Read Great Literature

How to Read and Enjoy the Classics

Tag: Teaching English (page 2 of 4)

Ten Reasons Why Readers Love (and Sometimes Hate!) Dickens’s Bleak House

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B & W Illustration from Bleak House by H. K. Brown showing wards in Jarndyce meeting Miss Flite.

The Wards in Jarndyce v. Jarndyce meet Miss Flite*

 

Charles Dickens is known for his comedy as well as his social criticism and reformist temper, so when readers pick up most Dickens novels, they look forward to gaining hope and laughter along with their tears. However, the title of what many critics say is Dickens’s best novel, Bleak House, sounds pretty discouraging to new readers. “Bleak” can mean stark, bare, exposed, charmless, dreary, or without hope. What could possibly be cheerful or hopeful about a Bleak House? And yet, for over 160 years, readers from many different backgrounds have loved and praised this novel. Why?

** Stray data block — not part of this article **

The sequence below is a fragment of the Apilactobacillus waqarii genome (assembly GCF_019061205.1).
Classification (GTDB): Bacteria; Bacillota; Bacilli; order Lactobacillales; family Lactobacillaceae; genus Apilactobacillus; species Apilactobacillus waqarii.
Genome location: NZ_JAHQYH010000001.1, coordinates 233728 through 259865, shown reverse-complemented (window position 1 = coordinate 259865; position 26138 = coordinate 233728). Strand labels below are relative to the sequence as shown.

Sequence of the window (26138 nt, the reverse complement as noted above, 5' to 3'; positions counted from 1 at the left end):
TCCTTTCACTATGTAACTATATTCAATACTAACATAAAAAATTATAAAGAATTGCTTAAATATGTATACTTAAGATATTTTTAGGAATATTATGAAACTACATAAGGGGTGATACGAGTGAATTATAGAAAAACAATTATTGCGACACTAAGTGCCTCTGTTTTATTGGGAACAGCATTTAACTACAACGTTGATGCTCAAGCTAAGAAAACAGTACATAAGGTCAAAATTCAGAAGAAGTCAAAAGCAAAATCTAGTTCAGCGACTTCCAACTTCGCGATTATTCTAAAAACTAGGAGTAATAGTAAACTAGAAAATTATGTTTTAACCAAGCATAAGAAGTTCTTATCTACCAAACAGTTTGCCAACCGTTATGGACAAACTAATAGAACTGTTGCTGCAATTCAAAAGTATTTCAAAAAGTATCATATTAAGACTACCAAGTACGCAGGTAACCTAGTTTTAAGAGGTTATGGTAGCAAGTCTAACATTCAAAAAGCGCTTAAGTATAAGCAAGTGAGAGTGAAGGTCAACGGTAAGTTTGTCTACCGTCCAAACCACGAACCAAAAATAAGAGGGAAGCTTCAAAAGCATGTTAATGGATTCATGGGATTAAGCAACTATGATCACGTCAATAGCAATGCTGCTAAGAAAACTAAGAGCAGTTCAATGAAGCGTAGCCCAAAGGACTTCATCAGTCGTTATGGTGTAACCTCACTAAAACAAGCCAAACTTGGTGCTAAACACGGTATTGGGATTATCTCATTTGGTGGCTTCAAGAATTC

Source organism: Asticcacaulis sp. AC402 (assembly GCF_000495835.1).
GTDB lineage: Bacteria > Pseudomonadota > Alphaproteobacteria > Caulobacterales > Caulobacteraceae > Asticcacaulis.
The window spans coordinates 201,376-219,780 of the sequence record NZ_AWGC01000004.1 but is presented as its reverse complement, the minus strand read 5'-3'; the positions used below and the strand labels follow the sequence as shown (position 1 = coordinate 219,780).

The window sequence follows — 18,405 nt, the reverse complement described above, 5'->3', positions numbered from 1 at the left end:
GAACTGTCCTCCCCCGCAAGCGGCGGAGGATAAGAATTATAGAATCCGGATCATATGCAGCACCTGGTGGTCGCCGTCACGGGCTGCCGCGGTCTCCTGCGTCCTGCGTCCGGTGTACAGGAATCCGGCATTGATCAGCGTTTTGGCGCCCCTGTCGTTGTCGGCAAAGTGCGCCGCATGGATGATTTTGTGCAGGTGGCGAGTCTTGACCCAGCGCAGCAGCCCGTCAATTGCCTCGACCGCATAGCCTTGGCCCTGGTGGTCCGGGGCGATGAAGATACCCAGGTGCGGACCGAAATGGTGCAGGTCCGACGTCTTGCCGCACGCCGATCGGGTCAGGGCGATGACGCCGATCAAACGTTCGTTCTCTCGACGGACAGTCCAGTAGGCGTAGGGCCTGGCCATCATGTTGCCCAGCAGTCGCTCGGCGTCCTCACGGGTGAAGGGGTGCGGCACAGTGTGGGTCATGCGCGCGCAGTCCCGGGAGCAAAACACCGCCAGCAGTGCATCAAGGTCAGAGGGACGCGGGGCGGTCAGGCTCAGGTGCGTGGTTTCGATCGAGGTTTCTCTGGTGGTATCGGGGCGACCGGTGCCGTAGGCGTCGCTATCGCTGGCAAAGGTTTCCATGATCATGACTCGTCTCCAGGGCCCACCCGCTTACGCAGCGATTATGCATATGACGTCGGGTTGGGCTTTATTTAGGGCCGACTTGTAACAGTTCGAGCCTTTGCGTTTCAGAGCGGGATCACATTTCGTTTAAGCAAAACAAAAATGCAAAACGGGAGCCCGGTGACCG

Photo of Bleak House, Broadstairs, Kent, on which Dickens modeled fictional Bleak House

The Original Bleak House Dickens used as model for the fictional one. Is Bleak House Really Bleak?*

I can think of at least ten reasons people love Bleak House—strangely, the same reasons a few readers have hated it! Ultimately, though, most readers discover that Bleak House is not bleak at all, but rather ends with encouraging light and wisdom for all people who are oppressed by unjust systems gone out of control.